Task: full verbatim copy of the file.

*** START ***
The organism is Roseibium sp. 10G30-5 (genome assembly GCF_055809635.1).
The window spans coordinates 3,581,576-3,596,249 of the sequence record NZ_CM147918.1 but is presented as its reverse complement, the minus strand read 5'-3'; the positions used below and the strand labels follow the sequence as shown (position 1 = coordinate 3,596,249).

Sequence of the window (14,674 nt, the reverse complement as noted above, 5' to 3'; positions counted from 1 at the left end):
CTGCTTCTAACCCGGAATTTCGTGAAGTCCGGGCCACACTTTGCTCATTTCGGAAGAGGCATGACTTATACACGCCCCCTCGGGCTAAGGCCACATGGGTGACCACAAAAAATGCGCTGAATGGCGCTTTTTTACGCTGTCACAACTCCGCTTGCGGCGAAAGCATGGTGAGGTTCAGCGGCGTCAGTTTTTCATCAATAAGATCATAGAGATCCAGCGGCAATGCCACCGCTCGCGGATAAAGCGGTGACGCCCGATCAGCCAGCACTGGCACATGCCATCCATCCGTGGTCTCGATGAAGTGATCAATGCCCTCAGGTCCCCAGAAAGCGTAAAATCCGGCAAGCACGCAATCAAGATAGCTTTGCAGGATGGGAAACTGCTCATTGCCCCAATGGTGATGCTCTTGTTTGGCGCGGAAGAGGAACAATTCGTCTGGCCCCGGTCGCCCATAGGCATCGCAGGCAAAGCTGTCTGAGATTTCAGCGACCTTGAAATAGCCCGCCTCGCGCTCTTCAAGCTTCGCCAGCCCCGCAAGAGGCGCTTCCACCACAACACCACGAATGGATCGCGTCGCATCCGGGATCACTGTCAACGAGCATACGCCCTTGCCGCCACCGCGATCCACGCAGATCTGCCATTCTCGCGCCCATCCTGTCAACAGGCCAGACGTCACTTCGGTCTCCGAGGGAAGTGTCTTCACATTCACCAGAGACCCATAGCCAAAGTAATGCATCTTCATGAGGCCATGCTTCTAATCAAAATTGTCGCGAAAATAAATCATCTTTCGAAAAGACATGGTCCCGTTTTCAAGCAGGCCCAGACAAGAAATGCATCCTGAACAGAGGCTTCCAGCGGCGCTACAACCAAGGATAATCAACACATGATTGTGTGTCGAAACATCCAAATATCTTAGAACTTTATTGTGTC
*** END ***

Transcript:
The organism is Roseibium sp. 10G30-5 (genome assembly GCF_055809635.1).
The window spans coordinates 3,581,576-3,596,249 of the sequence record NZ_CM147918.1 but is presented as its reverse complement, the minus strand read 5'-3'; the positions used below and the strand labels follow the sequence as shown (position 1 = coordinate 3,596,249).

Sequence of the window (14,674 nt, the reverse complement as noted above, 5' to 3'; positions counted from 1 at the left end):
CTGCTTCTAACCCGGAATTTCGTGAAGTCCGGGCCACACTTTGCTCATTTCGGAAGAGGCATGACTTATACACGCCCCCTCGGGCTAAGGCCACATGGGTGACCACAAAAAATGCGCTGAATGGCGCTTTTTTACGCTGTCACAACTCCGCTTGCGGCGAAAGCATGGTGAGGTTCAGCGGCGTCAGTTTTTCATCAATAAGATCATAGAGATCCAGCGGCAATGCCACCGCTCGCGGATAAAGCGGTGACGCCCGATCAGCCAGCACTGGCACATGCCATCCATCCGTGGTCTCGATGAAGTGATCAATGCCCTCAGGTCCCCAGAAAGCGTAAAATCCGGCAAGCACGCAATCAAGATAGCTTTGCAGGATGGGAAACTGCTCATTGCCCCAATGGTGATGCTCTTGTTTGGCGCGGAAGAGGAACAATTCGTCTGGCCCCGGTCGCCCATAGGCATCGCAGGCAAAGCTGTCTGAGATTTCAGCGACCTTGAAATAGCCCGCCTCGCGCTCTTCAAGCTTCGCCAGCCCCGCAAGAGGCGCTTCCACCACAACACCACGAATGGATCGCGTCGCATCCGGGATCACTGTCAACGAGCATACGCCCTTGCCGCCACCGCGATCCACGCAGATCTGCCATTCTCGCGCCCATCCTGTCAACAGGCCAGACGTCACTTCGGTCTCCGAGGGAAGTGTCTTCACATTCACCAGAGACCCATAGCCAAAGTAATGCATCTTCATGAGGCCATGCTTCTAATCAAAATTGTCGCGAAAATAAATCATCTTTCGAAAAGACATGGTCCCGTTTTCAAGCAGGCCCAGACAAGAAATGCATCCTGAACAGAGGCTTCCAGCGGCGCTACAACCAAGGATAATCAACACATGATTGTGTGTCGAAACATCCAAATATCTTAGAACTTTATTGTGTC